Thursday, March 19, 2009
Fresh seafood was not a problem in ancient times on the Big Island of Hawaii, as the harvest was there for the taking at shoreline fishponds teeming with mullet (the “pig of the sea”) as well as shrimp, sturgeon and other delectables. On other islands, fishponds were constructed by using rocks to make artificial coves.
But on Hawaii’s west shore are anchialine ponds, where freshwater comes to the surface from underground springs, usually quite brackish from seawater intrusion. A wall was built along the shore that included a gate (makaha) of vertical branches that allowed little fishies in to feed and fatten up, at which time they were too big to swim back out.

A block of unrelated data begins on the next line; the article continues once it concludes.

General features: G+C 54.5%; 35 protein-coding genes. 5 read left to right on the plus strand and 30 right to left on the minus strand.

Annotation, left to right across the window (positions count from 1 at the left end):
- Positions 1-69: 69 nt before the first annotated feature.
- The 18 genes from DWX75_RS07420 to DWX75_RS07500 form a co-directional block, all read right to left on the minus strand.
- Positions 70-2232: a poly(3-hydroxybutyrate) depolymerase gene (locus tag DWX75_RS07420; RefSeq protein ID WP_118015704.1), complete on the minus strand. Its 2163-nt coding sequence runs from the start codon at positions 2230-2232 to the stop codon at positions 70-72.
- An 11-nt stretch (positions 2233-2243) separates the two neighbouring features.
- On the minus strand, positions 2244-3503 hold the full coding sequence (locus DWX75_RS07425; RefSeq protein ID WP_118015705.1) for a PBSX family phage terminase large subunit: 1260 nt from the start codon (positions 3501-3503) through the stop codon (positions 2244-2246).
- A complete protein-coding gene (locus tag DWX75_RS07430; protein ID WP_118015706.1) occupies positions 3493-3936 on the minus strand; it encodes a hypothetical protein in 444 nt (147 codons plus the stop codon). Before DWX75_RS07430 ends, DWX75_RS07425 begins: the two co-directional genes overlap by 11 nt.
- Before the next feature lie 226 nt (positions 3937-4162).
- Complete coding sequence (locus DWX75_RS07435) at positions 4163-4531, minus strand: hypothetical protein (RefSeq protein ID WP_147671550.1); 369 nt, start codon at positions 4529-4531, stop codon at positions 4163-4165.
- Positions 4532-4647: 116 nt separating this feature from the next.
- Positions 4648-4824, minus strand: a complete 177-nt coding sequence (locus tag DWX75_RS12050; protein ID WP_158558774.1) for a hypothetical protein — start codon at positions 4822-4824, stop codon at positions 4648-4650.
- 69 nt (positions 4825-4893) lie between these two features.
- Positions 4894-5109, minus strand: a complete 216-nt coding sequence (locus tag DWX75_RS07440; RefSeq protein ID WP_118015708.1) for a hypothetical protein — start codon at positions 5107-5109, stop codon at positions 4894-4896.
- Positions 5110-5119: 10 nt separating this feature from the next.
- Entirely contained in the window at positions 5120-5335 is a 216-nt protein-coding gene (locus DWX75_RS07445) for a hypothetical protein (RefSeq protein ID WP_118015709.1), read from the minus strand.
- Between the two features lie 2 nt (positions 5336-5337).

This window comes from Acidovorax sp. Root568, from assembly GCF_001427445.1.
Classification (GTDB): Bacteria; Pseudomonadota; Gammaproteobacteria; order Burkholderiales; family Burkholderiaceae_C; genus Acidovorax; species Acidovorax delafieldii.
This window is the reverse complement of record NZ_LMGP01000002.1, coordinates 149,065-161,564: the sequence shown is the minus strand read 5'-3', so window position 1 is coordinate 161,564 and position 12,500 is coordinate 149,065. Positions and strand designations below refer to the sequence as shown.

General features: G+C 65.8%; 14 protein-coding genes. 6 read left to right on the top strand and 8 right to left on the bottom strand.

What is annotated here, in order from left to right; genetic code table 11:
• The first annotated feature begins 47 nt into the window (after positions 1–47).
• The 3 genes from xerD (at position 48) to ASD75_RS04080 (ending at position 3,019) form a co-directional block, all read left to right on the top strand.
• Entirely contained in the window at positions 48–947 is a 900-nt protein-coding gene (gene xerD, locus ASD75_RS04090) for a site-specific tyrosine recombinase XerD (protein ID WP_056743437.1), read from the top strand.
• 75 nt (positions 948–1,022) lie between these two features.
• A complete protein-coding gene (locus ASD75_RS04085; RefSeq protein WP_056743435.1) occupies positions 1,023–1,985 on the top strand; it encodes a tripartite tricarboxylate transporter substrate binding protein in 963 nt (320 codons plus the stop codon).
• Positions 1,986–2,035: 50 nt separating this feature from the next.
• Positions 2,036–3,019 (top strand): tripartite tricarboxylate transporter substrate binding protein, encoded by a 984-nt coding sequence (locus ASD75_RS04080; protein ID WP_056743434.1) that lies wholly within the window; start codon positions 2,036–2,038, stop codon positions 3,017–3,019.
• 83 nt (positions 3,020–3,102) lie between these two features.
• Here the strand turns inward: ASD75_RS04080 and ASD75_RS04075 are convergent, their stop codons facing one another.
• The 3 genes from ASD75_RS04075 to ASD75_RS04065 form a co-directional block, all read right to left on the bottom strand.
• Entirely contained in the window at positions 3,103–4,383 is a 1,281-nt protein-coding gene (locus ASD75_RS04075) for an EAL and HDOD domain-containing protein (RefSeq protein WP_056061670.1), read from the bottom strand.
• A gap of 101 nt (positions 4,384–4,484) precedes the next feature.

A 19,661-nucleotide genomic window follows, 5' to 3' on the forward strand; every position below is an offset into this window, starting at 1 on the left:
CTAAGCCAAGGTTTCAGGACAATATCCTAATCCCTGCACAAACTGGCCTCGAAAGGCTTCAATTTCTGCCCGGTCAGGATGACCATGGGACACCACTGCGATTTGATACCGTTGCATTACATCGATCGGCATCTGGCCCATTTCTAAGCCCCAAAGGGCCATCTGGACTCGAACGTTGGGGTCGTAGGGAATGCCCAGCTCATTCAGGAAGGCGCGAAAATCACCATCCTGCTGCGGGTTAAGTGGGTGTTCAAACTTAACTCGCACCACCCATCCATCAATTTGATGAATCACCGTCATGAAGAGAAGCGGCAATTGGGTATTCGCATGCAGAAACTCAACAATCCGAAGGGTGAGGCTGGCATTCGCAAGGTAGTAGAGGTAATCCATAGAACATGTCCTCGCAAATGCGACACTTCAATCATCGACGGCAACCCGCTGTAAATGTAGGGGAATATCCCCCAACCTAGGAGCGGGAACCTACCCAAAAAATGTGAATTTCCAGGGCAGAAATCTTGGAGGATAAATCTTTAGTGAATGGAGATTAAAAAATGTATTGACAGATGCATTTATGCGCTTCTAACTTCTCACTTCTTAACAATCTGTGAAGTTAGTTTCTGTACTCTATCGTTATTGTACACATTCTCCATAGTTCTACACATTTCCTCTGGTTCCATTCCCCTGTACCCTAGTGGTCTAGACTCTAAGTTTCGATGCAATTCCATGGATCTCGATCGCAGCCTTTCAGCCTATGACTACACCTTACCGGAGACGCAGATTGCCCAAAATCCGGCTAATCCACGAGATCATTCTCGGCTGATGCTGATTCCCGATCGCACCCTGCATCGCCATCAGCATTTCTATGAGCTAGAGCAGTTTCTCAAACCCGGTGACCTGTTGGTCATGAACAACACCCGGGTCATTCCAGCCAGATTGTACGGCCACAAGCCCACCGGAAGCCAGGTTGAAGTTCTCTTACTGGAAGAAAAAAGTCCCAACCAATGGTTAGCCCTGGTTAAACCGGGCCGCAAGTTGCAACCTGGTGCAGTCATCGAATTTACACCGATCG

The Mauna Lani is one of Hawaii’s most desirable luxury hotels, boasting several class-A swimming beaches as well as spacious grounds that include the ponds, the remains of Kalahuipua’a Village, and Eva Parker Woods Museum, a tiny cottage run by Daniel Kaniela Akaka, Jr. On the evening of full moons, Danny (who is the son of Hawaii’s longtime senator) holds a “Talk Story” gathering of cultural entertainment that brings a crowd from miles around.